Opinion: Vaccinations for a Better World

The only way to truly return to normal will be through an extensive vaccination effort, and that includes teens.


Lauren Burchell, Staff Writer

With the arrival of the opportunity for high school students to be vaccinated, CB West students should go out to receive their injections as quickly as possible. The Pfizer vaccine is cleared for anyone ages 12 and up, while the Johnson and Johnson vaccine can be used by anyone 18 and up. High school students who were previously limited by their age now have the chance to get vaccinated. Though they have the ability, many are choosing not to get it or to delay their vaccinations. Here’s why they should get the vaccine ASAP.

Some teenagers may think that if they do get the disease, it’s not a big enough deal to bother them. They may feel like they’re young and invincible. However, COVID-19 is a serious illness and can have long-lasting effects, even for young people. Students can be forced to miss school, work, and sports because of contracting COVID-19 as well. They’ll lose out on important opportunities if they get the disease.

Students may also interact with those who are more vulnerable and could experience worse symptoms of COVID-19 if infected. Passing the illness onto a loved one who may be immunocompromised or elderly can have dangerous consequences. These people are often more affected by the disease and have a higher chance of being hospitalized or dying. It’s not fair to someone who is more vulnerable and has been following every necessary precaution to become seriously ill just because one of their family members or friends acted irresponsibly. If everyone does their part to get vaccinated and follow restrictions, those who are most vulnerable will be protected. It’s a shared responsibility.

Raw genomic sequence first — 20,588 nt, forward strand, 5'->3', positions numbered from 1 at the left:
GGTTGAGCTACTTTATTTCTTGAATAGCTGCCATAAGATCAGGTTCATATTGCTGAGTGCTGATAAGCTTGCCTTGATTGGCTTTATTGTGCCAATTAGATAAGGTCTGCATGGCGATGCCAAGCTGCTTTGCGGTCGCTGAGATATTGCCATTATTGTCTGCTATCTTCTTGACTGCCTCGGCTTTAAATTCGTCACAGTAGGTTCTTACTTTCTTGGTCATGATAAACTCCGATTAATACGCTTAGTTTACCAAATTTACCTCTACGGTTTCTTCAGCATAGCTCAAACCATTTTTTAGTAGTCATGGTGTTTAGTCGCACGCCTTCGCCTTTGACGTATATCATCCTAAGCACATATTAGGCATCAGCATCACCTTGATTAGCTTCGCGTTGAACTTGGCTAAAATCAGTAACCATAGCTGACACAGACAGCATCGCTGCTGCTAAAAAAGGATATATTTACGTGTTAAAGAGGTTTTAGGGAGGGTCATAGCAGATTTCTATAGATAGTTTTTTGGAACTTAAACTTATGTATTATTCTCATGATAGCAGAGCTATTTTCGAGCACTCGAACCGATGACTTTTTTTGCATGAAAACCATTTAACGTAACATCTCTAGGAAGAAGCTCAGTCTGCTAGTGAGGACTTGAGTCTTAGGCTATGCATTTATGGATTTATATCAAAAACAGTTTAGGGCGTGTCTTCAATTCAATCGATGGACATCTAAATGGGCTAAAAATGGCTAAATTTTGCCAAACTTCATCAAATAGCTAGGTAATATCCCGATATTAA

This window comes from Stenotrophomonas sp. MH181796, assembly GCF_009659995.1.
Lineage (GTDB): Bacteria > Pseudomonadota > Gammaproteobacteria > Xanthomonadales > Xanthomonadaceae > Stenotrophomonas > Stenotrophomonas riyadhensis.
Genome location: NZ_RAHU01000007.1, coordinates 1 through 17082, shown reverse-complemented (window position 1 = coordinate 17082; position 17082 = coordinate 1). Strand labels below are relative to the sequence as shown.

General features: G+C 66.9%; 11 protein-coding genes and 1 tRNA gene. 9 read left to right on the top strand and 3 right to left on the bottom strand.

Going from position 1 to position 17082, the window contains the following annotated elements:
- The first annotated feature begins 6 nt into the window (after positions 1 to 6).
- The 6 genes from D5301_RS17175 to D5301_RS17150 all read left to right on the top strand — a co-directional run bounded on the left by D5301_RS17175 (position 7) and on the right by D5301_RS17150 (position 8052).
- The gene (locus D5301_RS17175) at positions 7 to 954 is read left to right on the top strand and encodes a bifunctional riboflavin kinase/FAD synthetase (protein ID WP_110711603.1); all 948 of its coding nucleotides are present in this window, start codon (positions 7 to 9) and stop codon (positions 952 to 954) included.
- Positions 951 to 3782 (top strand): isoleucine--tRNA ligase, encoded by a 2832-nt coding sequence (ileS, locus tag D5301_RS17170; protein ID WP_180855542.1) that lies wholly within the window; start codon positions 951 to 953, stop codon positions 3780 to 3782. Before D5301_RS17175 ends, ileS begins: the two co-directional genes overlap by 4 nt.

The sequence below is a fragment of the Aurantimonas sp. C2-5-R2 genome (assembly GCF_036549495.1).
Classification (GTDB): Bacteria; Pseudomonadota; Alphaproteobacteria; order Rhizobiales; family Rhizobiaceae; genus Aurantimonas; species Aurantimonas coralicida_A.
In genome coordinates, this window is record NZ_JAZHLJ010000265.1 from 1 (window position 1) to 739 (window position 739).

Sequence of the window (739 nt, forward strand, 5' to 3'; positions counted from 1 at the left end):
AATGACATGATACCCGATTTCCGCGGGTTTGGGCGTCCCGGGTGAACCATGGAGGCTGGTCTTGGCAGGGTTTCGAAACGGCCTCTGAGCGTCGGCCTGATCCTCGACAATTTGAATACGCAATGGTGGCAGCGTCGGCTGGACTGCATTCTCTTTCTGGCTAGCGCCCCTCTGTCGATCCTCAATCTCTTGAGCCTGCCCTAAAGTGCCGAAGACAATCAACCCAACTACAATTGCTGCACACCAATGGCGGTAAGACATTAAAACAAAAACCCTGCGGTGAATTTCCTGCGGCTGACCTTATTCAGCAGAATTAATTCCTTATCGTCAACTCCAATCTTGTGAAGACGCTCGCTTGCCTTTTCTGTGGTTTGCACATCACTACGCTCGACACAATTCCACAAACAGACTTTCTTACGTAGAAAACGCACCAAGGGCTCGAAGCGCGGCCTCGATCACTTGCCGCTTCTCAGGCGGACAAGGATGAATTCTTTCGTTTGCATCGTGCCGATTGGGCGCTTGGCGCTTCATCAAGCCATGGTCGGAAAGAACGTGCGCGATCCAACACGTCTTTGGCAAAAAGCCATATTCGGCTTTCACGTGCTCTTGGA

High school students love to congregate. They often throw parties or hang out in large groups of friends. These meetings are perfect storms for COVID-19 to spread. Many unvaccinated kids, with few to no masks present, could be a recipe for disaster. Getting vaccinated will help limit the spread of the disease. The students have the chance to stop the spread among themselves. Soon, students can gather safely with little restrictions. If they don’t get vaccinated, however, restrictions can’t be lifted.

The things that students love most are continually prohibited due to their choice not to be vaccinated. If students like attending parties, spending weekends at the beach, cheering at sports games, or watching plays, they need to get vaccinated. Getting their shots as soon as possible means they’re one step closer to the world opening up again. Delaying the process only lengthens the distance between them and what they miss from life pre-pandemic. Restrictions will be eased as more people become fully vaccinated. There is no work-around; the students must get vaccinated to be part of the effort.